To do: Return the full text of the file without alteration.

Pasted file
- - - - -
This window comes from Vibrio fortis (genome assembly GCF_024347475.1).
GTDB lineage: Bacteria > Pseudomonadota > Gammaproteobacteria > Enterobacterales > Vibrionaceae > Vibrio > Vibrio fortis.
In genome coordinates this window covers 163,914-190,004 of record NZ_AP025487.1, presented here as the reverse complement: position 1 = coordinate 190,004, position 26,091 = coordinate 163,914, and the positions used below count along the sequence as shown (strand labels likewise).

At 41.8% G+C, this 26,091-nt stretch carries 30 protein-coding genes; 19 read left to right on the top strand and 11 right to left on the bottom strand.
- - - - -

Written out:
This window comes from Vibrio fortis (genome assembly GCF_024347475.1).
GTDB lineage: Bacteria > Pseudomonadota > Gammaproteobacteria > Enterobacterales > Vibrionaceae > Vibrio > Vibrio fortis.
In genome coordinates this window covers 163,914-190,004 of record NZ_AP025487.1, presented here as the reverse complement: position 1 = coordinate 190,004, position 26,091 = coordinate 163,914, and the positions used below count along the sequence as shown (strand labels likewise).

At 41.8% G+C, this 26,091-nt stretch carries 30 protein-coding genes; 19 read left to right on the top strand and 11 right to left on the bottom strand.